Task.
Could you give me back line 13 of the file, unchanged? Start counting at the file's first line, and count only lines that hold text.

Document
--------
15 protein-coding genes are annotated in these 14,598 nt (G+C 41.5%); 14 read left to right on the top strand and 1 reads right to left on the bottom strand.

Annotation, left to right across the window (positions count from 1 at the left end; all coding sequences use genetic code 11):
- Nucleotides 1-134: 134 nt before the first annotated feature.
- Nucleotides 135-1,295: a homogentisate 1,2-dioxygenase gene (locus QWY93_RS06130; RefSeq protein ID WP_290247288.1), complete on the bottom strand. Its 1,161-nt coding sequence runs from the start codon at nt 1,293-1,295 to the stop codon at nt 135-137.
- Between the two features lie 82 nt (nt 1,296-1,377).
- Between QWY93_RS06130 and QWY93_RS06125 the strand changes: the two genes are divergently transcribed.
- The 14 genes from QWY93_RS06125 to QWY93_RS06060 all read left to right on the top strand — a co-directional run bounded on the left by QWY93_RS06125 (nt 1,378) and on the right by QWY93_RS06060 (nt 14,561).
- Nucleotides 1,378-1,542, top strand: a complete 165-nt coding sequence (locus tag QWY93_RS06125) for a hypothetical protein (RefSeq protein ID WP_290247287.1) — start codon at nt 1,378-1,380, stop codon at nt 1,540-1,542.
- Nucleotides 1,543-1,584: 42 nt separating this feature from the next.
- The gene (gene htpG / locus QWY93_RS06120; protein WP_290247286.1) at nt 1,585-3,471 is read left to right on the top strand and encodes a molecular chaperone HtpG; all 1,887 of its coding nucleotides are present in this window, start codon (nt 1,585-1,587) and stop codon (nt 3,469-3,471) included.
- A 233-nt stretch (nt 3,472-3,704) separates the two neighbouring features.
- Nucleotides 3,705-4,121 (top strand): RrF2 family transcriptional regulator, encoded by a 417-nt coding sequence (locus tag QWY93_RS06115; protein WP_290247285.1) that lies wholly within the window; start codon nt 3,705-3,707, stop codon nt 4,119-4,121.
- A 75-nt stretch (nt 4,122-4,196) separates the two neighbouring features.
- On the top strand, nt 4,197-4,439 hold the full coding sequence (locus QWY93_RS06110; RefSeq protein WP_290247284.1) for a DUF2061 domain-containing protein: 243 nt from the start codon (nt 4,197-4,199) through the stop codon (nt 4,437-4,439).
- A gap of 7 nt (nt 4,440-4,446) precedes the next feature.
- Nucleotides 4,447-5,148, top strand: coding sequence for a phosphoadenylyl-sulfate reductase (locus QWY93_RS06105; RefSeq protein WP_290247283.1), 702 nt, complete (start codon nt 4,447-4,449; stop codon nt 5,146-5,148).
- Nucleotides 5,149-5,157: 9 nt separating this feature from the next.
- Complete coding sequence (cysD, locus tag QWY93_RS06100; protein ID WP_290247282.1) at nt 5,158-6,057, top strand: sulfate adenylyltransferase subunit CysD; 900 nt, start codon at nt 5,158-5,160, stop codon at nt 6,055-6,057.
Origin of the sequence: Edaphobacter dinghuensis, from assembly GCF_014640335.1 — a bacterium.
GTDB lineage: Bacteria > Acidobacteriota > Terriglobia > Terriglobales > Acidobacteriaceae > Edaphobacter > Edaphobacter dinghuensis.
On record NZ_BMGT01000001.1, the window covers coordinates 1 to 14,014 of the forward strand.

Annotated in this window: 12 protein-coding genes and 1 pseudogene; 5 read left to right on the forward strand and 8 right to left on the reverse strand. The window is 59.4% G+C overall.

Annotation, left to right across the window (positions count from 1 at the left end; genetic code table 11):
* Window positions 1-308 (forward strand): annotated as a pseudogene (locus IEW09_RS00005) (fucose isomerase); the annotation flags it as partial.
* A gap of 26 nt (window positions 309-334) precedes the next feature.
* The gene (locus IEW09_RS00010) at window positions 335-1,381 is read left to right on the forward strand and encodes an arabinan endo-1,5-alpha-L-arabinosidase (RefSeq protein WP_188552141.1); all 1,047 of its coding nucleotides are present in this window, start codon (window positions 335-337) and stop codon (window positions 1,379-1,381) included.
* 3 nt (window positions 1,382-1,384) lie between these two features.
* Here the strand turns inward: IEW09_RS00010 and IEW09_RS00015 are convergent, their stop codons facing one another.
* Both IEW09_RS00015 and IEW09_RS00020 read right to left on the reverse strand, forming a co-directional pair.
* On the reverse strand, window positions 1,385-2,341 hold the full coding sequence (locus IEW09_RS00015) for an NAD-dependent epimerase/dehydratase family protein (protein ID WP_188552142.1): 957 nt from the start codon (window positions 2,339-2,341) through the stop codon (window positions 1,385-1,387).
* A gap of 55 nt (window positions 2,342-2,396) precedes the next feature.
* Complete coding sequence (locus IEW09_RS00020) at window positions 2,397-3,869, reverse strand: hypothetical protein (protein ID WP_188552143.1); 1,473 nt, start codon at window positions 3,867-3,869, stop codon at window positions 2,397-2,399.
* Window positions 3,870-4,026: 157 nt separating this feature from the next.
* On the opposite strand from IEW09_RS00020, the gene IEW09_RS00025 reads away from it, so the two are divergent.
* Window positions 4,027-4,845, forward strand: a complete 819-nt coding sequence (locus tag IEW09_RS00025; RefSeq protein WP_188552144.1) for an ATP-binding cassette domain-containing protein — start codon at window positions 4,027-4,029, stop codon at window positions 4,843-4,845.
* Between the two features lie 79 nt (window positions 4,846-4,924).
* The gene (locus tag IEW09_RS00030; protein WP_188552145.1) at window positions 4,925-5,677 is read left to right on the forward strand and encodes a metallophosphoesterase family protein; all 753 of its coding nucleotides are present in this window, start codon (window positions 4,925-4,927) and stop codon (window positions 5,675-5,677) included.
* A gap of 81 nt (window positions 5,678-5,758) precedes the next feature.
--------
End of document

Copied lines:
- A 75-nt stretch (nt 4,122-4,196) separates the two neighbouring features.